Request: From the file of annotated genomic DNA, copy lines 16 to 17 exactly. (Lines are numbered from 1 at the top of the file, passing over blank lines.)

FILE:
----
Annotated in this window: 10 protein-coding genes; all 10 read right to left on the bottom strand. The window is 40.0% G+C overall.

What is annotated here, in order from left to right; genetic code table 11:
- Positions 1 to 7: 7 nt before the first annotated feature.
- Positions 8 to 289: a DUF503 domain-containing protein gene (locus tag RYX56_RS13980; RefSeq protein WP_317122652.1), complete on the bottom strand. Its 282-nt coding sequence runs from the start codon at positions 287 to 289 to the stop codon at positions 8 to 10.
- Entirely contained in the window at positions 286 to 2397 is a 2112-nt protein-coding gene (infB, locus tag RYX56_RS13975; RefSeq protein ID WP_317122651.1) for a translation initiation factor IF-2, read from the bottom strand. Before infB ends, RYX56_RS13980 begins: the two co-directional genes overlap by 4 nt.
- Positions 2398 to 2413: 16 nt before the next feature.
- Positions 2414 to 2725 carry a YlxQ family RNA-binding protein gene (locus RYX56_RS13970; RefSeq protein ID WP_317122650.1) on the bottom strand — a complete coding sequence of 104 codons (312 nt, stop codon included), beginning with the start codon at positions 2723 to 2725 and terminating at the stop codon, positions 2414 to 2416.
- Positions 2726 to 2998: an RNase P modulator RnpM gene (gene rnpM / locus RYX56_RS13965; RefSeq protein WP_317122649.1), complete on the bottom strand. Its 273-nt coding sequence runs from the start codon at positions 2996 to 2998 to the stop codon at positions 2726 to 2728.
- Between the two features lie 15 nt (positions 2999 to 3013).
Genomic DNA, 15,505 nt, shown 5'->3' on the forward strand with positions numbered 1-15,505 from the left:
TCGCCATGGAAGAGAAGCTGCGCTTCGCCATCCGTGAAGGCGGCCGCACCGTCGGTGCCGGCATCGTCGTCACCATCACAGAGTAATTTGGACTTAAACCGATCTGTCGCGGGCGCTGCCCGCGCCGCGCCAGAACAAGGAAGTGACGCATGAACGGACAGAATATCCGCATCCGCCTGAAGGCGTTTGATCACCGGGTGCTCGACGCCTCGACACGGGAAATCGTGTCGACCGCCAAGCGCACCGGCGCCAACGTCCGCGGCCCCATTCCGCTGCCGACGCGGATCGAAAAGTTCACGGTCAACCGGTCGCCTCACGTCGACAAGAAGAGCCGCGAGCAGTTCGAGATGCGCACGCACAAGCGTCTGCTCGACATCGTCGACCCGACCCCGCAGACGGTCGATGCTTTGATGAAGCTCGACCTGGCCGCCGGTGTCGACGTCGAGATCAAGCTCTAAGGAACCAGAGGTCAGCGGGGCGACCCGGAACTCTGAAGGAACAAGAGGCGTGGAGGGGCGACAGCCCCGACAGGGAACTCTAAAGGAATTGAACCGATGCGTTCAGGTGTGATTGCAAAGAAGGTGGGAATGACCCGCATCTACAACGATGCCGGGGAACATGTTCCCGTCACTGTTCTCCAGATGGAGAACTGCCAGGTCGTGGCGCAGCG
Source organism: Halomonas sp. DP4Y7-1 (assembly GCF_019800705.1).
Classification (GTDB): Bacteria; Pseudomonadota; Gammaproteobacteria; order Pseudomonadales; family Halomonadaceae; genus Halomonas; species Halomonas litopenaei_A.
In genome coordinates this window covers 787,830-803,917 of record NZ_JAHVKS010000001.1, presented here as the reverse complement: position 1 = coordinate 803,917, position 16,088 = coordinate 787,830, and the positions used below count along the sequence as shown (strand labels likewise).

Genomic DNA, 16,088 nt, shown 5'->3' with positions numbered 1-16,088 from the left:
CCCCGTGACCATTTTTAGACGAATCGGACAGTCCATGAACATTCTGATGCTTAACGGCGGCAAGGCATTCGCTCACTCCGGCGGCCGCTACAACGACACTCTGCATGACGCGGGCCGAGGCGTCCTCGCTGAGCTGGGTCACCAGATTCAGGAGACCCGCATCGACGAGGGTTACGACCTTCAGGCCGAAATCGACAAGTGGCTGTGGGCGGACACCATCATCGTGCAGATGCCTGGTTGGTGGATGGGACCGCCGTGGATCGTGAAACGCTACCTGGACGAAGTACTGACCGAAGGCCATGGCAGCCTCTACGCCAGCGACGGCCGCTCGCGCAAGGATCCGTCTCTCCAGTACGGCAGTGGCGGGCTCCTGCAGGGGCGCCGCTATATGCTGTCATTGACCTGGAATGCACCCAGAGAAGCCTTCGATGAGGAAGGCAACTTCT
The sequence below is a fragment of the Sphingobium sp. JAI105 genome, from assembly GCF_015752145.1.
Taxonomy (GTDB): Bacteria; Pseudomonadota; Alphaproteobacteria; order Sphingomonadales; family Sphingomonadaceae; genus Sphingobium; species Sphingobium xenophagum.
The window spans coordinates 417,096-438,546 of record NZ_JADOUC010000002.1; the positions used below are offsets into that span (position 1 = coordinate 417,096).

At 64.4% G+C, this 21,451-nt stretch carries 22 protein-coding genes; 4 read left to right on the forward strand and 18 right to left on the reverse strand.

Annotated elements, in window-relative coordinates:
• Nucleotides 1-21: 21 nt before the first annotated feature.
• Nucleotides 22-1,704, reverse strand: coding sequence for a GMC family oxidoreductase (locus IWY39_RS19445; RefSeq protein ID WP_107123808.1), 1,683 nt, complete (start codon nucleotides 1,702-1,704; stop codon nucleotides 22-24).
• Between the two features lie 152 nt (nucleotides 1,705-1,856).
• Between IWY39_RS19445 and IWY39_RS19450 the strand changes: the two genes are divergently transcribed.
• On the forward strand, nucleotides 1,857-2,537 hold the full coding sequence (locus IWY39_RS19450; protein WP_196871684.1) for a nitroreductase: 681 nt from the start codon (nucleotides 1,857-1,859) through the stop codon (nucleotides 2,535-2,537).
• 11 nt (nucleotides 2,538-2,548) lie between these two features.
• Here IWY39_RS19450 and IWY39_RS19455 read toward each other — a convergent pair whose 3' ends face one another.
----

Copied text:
CCCCGTGACCATTTTTAGACGAATCGGACAGTCCATGAACATTCTGATGCTTAACGGCGGCAAGGCATTCGCTCACTCCGGCGGCCGCTACAACGACACTCTGCATGACGCGGGCCGAGGCGTCCTCGCTGAGCTGGGTCACCAGATTCAGGAGACCCGCATCGACGAGGGTTACGACCTTCAGGCCGAAATCGACAAGTGGCTGTGGGCGGACACCATCATCGTGCAGATGCCTGGTTGGTGGATGGGACCGCCGTGGATCGTGAAACGCTACCTGGACGAAGTACTGACCGAAGGCCATGGCAGCCTCTACGCCAGCGACGGCCGCTCGCGCAAGGATCCGTCTCTCCAGTACGGCAGTGGCGGGCTCCTGCAGGGGCGCCGCTATATGCTGTCATTGACCTGGAATGCACCCAGAGAAGCCTTCGATGAGGAAGGCAACTTCT
The sequence below is a fragment of the Sphingobium sp. JAI105 genome, from assembly GCF_015752145.1.